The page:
This Friday is the day we find out if two million people are really going to storm one of the world’s most famous military bases to try and get a glimpse of aliens and UFOs. Even if just one per cent of the people who signed up for the joke event show up at Area 51, that would be 20,000 people. The U.S. Air Force has said it’s “ready to protect America and its assets,” while the Facebook event post boasts that “we can move faster than their bullets. Lets see them aliens.” No one really knows what’s going to happen. In the meantime, the National Post’s Bobby Hristova has taken a look at the history of man’s interest in the search for alien life. Watch the video above or read the transcript below. A joke Facebook event named “Storm Area 51, They Can’t Stop All of Us,” was created in June 2019. As of September 13, more than 2 million people had signed up for the event and a 1.5 million more had marked themselves as “interested.” Multiple alien related events are now set to take place over the weekend of September 20, 2019 along state Route 375 also known as the “Extraterrestrial Highway.” Bridget Bennett / AFP / Getty Images Green bald heads, long slim fingers and huge black eyes. You already know what I’m talking about — and yet we’ve never ever seen one.Still, so many of us think aliens are out there, floating in space, and plenty of people think the government is hiding what it knows from us.That’s why two million people put on their tinfoil hats and proclaimed on Facebook that they would storm Area 51 to try and uncover humanity’s biggest secret.So how did we get here? To understand, we need to take a look at the history of earth’s search for aliens.Around 270 BC Greek mythology came up with stories for every little thing in space, while some of history’s earliest storytellers told fables of earthlings reaching the moon and finding ungodly creatures.Of course, now we’ve reached the moon and we know that no one’s living up there … and, sadly, that it isn’t made of cheese.But in West Virginia’s National Radio Astronomy Observatory, there was hope. Project Ozma was what many recognize as the first real attempt to try and find a trace of aliens.Astronomer Frank Drake led the charge in 1960, pointing a radio telescope into the sky to try and eavesdrop on whatever might be out there.There was no answer. But he did not waver, and he came up with a mathematical equation to estimate the number of other worldly beings in space.Drake’s equation says the number of transmitting civilizations in a galaxy is a product of seven things: The rate that stars form each year; the percentage of stars that have planets; the number of planets per solar system that can support life; the percentage of those planets that have life; the percentage of those planets where intelligence develops; the percentage of species that have space technology; and the average lifetime of those communicating civilizations.Got all that? Anyway, he predicts there are 10,000 alien civilizations out there.Drake wasn’t the only member of the scientific community taking the hunt for aliens seriously. In 1972, NASA launched Pioneer 10, which became the first spacecraft to leave our solar system.Drake joined forces with American astronomer Carl Sagan to add a message from mankind to the unmanned spacecraft in case it was ever intercepted by intelligent extraterrestrial life.Two years later, the duo led a team in Puerto Rico behind the most powerful broadcast ever deliberately beamed into space — the Arecibo Message.Their team used the radio telescope at the Arecibo Observatory to broadcast a binary message that includes our solar system, a drawing of DNA, a stick figure of a human and some of the biochemicals that make up life on earth.That message was aimed at globular star cluster M13, which is about 25,000 light years away — so don’t expect a response any time soon.In 1984, the Search for Extraterrestrial Intelligence (SETI) was established. The non-profit group is composed of scientists trying to find out if we really are alone in the universe.Since then, the challenge became not only finding aliens, but trying to overcome pop culture’s tendency to poke fun at the idea — with characters like Marvin the Martian, E.T., the film Men in Black and all of our favourite space sagas.But scientists may have won that battle, with about four out of five Canadians in a 2016 Angus Reid poll saying they believe in aliens.While some scientists focus their search for life on far-off stars and planets, the CIA and the Pentagon focus on events closer to home.They’ve studied what they call unexplained aerial phenomenon for decades, leading some conspiracy theorists to suspect that the U.S. is hiding UFOs and alien technology from the public in the Area 51 base in Nevada.The theories about Area 51 started in 1989 when a guy named Bob Lazar claimed he was a physicist who worked in the top secret base and saw alien technology. His claims have been disproven, but that hasn’t done much to stop conspiracy theorists and there’s even a Netflix documentary about his life.NASA’s latest find is exoplanet K2-18b, which orbits a red dwarf star in the constellation Leo, about 110 light years from Earth. Researchers say it is “the best candidate for habitability that we know right now.” It has water and the right temperature to support earth-like life — although the researchers stress it is not a second earth by any means.But, hey, if life is out there, somewhere, I’ve got two theories – aliens are either not evolved enough to find us or smart enough to know they’re better off staying that way.• Email: email@example.com | Twitter: The man behind ‘Storm Area 51’ reveals his identity, says viral Facebook page was just a joke ‘Storm Area 51’ creator pulls out of his own event, calling it Fyre Festival 2.0 Area 51 jokesters to direct thousands of followers to alien-themed event on Thursday to avoid mass arrests Janet, the mysterious airline that serves Area 51, is hiring. Applicants with top-secret clearance are preferred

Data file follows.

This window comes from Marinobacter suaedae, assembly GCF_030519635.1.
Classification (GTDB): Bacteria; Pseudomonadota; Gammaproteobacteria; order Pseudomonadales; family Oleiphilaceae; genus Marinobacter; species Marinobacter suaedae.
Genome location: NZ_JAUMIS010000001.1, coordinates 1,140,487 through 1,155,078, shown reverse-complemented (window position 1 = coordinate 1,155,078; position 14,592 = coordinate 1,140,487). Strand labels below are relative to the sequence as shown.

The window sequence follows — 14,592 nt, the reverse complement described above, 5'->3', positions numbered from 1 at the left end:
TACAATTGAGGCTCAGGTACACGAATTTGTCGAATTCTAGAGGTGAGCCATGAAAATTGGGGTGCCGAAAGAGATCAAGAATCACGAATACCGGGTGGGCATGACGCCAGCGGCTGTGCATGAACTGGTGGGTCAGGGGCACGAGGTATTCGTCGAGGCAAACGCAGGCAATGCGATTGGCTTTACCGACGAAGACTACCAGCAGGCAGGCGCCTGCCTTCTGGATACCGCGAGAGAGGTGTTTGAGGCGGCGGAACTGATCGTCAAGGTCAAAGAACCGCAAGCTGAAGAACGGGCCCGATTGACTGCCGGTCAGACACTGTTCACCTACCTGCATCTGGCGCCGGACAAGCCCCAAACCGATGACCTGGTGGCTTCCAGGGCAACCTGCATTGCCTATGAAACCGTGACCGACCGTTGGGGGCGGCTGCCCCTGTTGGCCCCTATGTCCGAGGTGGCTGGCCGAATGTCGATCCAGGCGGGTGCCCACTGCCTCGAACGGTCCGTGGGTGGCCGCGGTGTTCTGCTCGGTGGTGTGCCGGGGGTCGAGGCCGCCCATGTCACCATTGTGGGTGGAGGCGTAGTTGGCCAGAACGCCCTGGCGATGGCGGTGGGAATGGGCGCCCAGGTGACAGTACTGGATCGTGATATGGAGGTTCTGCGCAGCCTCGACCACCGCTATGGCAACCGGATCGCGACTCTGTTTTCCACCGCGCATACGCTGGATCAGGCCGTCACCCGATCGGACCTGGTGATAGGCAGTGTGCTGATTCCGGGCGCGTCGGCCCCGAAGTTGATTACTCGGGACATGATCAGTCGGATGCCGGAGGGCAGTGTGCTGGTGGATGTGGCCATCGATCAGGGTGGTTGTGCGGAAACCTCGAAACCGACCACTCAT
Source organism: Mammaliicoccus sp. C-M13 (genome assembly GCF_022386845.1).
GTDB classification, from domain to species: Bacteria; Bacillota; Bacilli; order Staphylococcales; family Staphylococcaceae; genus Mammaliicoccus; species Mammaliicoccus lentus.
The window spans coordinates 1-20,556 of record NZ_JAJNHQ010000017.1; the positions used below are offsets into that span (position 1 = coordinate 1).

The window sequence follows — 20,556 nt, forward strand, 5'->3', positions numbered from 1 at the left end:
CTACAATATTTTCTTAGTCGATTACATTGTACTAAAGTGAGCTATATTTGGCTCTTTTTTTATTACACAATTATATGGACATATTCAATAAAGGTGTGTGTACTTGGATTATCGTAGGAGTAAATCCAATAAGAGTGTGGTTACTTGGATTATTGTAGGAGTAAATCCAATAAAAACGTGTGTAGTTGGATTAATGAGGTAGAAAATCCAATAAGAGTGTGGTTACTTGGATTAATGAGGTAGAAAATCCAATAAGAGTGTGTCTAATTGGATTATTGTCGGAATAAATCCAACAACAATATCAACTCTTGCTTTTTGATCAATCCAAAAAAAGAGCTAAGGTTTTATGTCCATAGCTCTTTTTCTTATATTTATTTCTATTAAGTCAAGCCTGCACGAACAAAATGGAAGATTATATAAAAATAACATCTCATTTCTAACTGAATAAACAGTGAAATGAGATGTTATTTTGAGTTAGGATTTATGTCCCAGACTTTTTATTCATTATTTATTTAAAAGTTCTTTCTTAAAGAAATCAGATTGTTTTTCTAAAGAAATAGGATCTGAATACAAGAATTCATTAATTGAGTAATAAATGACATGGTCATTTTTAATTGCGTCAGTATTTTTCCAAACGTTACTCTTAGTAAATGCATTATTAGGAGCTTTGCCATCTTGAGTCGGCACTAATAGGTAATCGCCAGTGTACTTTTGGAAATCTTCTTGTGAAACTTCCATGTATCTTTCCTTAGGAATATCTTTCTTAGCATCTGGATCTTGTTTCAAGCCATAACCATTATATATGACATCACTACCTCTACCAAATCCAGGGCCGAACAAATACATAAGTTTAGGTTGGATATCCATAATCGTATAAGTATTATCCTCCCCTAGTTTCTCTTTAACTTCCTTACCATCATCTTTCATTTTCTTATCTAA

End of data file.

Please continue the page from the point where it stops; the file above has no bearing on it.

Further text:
Kenesha Antoine is mourning the loss of her boyfriend, who drowned while proposing to her in Tanzania.The American couple were vacationing in a submerged cabin, anchored in water more than 30 feet deep. On the third day, Steven Weber dived into the sea to ask Antoine to marry him.A heartbreaking video posted by Antoine on Facebook showed Weber, in goggles and flippers, swimming up to the window of their underwater room at the Manta Resort on Pemba Island, off Tanzania. He held a handwritten note against the cabin’s glass window.“I can’t hold my breath long enough to tell you everything I love about you. But … everything I love about you, I love more every day!” the sheet of paper, sealed in a zip-lock bag, read.Antoine watched him from inside, giggling and filming.Weber flipped over the page to show a new message, “Will you marry me?” Then he removed an engagement ring from his bathing-suit pocket.Story continues belowThis advertisement has not loaded yet,but your article continues below.Antoine squealed with glee as her boyfriend swam away from the window and out of view. Antoine was overwhelmed with joy. But Weber was soon in danger.According to the BBC, the hotel was notified of a “problem in the water.” By the time staff responded, hotel CEO Matthew Saus said “absolutely nothing could be done.”The Mantra Resort confirmed Weber’s death, which is under investigation by the Zanzibar police.In a Facebook post, Antoine wrote that Weber “never emerged from those depths.”“You never got to hear my answer, ‘Yes! Yes! A million times, yes’. We never got to embrace and celebrate the beginning of the rest of our lives together, as the best day of our lives turned into the worst, in the cruelest twist of fate imaginable,” she said.“I will try to take solace in the fact that we enjoyed the most amazing bucket list experiences these past few days, and that we both were so happy and absolutely giddy with excitement in our final moments together.”